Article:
(And JB, I'm not going to Vermont -- only the Boston area. If you re-read my post, you'll see that I was only saying what my favorite July 4 location was. But, as I said, the Fourth in Boston is a wonderful thing.)
When you're done with the jargon, listen to the Aretha Franklin piece below. And remember, I hate jargon, I just offered to share it.
Copyright © 1999 by The Johns Hopkins University Press. All rights reserved.
Journal of Early Christian Studies 7.2 (1999) 303-304
Mary Ann Donovan. One Right Reading? A Guide to Irenaeus. Collegeville, MN: Liturgical Press, 1997. Pp. x + 197. $18.95 (paper).
"Who is a Christian? Is there a hallmark of Christianity, a clear and recognizable Christian identity?" With such questions Donovan begins this volume intended "to serve as a companion to the reader of Adversus haereses . . . [that] will lead others back to the text of Irenaeus himself" (3-4). Donovan's Guide is not a [End Page 303] commentary but seeks to provide students with the necessary background information for understanding the organization and argument in Irenaeus' work Against Heresies, the various issues Irenaeus addresses, and the groups and individuals he criticizes. An initial chapter surveys Irenaeus' life and thought (7-21), and the majority of One Right Reading? introduces his main surviving work section by section (25-170). Afterward Donovan offers some concluding remarks (171-74), a helpful appendix on the question of Irenaeus' reliability in describing his 'heretical' opponents (175-77 = M. A. Donovan, "Irenaeus," ABD III, 458), a bibliography (178-86) and three indexes (187-97).
There are many strengths to the presentation offered here. For example, when discussing Irenaeus' descriptions of gnostic ideas, Donovan offers for comparison statements in the Nag Hammadi writings. She also has a firm grasp on the secondary literature and draws upon insights of other scholars, especially Philippe Bacq and Elaine Pagels, to illuminate many aspects of the discussion (cf. Donovan's article, "Irenaeus in Recent Scholarship," SecCent 4 : 219-41). Donovan herself reflects a great deal of respect for Irenaeus and yet writes with an appreciation for Walter Bauer's warning about assuming, as is affirmed repeatedly throughout Adversus haereses, the historical priority of orthodoxy (e.g., pp. 12-13). At two points Donovan's interest in the chiastic structure of Against Heresies is credible (pp. 70-75, on Adv. haer. III. 9, 1-III. 10, 6; and pp. 83-84, on III. 18, 2-III. 18, 7), but at another her argument is strained (pp. 84-87, on III. 19, 1-III. 21, 9). Most chapters end with a summary, and each is complemented by copious notes indicating where students can find more information.
The volume as a whole, however, leaves a mixed impression in that Donovan's prose is unassuming yet loquacious, sensitive to students' questions yet tiring when taken in large doses. The editors at Liturgical Press bear some responsibility for this criticism, as the author's noble pedagogical purposes merit a better final product. Nevertheless, Donovan and her publisher deserve our appreciation for this affordable book offering much to those investigating Irenaeus' thought for the first time.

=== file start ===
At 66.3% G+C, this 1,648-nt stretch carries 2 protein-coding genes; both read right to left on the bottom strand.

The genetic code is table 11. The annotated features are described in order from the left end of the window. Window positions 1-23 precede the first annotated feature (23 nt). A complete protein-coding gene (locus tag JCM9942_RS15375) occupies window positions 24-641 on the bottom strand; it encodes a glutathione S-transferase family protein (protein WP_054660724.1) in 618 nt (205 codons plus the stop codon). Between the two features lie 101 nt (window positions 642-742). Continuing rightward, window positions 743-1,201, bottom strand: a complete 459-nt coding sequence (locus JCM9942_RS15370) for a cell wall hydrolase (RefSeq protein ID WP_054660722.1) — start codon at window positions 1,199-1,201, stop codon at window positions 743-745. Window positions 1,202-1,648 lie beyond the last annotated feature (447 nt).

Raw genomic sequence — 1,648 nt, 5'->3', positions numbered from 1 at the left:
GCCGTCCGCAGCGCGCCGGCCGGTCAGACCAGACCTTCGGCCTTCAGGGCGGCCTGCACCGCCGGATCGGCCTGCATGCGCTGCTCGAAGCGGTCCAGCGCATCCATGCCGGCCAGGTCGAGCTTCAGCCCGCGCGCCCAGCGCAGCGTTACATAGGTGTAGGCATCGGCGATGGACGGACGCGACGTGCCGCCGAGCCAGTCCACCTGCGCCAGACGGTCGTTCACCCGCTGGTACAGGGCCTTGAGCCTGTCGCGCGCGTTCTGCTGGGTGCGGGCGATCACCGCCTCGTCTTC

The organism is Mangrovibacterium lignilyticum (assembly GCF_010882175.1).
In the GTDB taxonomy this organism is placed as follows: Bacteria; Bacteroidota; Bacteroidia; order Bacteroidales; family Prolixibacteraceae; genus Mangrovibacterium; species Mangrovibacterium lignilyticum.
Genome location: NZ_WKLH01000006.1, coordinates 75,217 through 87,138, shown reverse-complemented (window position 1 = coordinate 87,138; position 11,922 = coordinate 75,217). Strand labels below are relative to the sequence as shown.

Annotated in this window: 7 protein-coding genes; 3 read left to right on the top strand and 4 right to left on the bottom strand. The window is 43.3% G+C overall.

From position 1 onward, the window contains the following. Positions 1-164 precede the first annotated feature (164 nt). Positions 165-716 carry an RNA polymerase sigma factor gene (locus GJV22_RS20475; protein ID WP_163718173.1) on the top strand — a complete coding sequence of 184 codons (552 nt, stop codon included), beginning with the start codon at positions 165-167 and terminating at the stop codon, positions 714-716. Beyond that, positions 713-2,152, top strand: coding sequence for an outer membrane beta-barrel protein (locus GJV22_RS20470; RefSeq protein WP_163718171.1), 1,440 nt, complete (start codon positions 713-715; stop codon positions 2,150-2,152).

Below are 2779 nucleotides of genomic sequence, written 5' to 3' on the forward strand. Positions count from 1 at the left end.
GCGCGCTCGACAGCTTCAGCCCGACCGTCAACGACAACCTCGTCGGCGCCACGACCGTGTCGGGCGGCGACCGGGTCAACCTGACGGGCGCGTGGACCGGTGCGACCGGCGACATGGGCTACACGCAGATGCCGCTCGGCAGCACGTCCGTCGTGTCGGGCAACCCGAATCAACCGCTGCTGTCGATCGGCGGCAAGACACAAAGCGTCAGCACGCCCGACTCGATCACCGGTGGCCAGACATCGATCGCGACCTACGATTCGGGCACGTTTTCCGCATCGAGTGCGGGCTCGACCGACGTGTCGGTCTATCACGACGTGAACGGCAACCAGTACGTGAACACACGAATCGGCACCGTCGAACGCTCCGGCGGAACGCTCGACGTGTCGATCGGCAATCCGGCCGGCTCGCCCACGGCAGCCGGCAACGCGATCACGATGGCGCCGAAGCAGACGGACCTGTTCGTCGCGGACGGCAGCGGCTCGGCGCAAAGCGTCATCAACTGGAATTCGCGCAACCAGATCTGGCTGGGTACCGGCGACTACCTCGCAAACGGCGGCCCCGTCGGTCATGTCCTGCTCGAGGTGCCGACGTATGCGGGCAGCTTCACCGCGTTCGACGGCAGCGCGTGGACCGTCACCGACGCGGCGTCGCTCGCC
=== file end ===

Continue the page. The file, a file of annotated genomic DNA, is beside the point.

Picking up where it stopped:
James A. Kelhoffer
University of Chicago
One Right Reading? A Guide to Irenaeus. Mary Ann Donovan.
Collegeville, MN: The Liturgical Press, 1997. x + 197 pp. $18.95 (paper).
The author engagingly states at the outset that her "aim is to present clearly and concisely what Irenaeus says, following the order of his argument" (p. 4). She does not study his sources or his theology but his treatise against heresies, with much use of P. Bacq, who emphasizes Irenaeus's chiastic structure and use of verbal association, and she extends Bacq's analysis from Book IV through Book III. We might add that verbal association is common in the New Testament, especially the synoptic gospels, as is chiasmus. Conceivably Irenaeus thought of his method of writing as apostolic, though it is basically a matter of rhetoric, not logic or philosophy (for the latter cf. B. Reynders, "La polemique de saint Irenee: Methode et principes," Recherches de theologie ancienne et medievale 7 [ 1935], 5-27).
Paraphrasing Irenaeus yields significant results but one should not neglect his Greek education and sources. He apologized for living among non-literate tribes and was well aware of what his Greek education had given him. In addition, as I have insisted elsewhere, his allusions to an authoritative tag from Xenophanes in Books II and IV-ascribed both to "religious men" generally and to the Bible-shows that his theology was not entirely biblical. Finally, one might compare Irenaeus's insistence on a Roman primacy of some sort with his own vigorous criticism of Victor, bishop of Rome during the Quartodeciman controversy, described by Eusebius (H. E. 5.24.14-17), who refrains from quoting Irenaeus on Roman "primacy" though he does quote him on the succession of bishops (H. E. 5.6). Was one right reading really a feasible goal?
These questions do not detract from the reliability and usefulness of Donovan's study. She presents it as a guide to reading Against Heresies, and it will surely encourage and help students to enter into Irenaeus's thought. They should not abandon Ricoeur's preliminary "hermeneutic of suspicion" too rapidly, however.
ROBERT M. GRANT
Copyright Anglican Theological Review, Inc. Winter 1999
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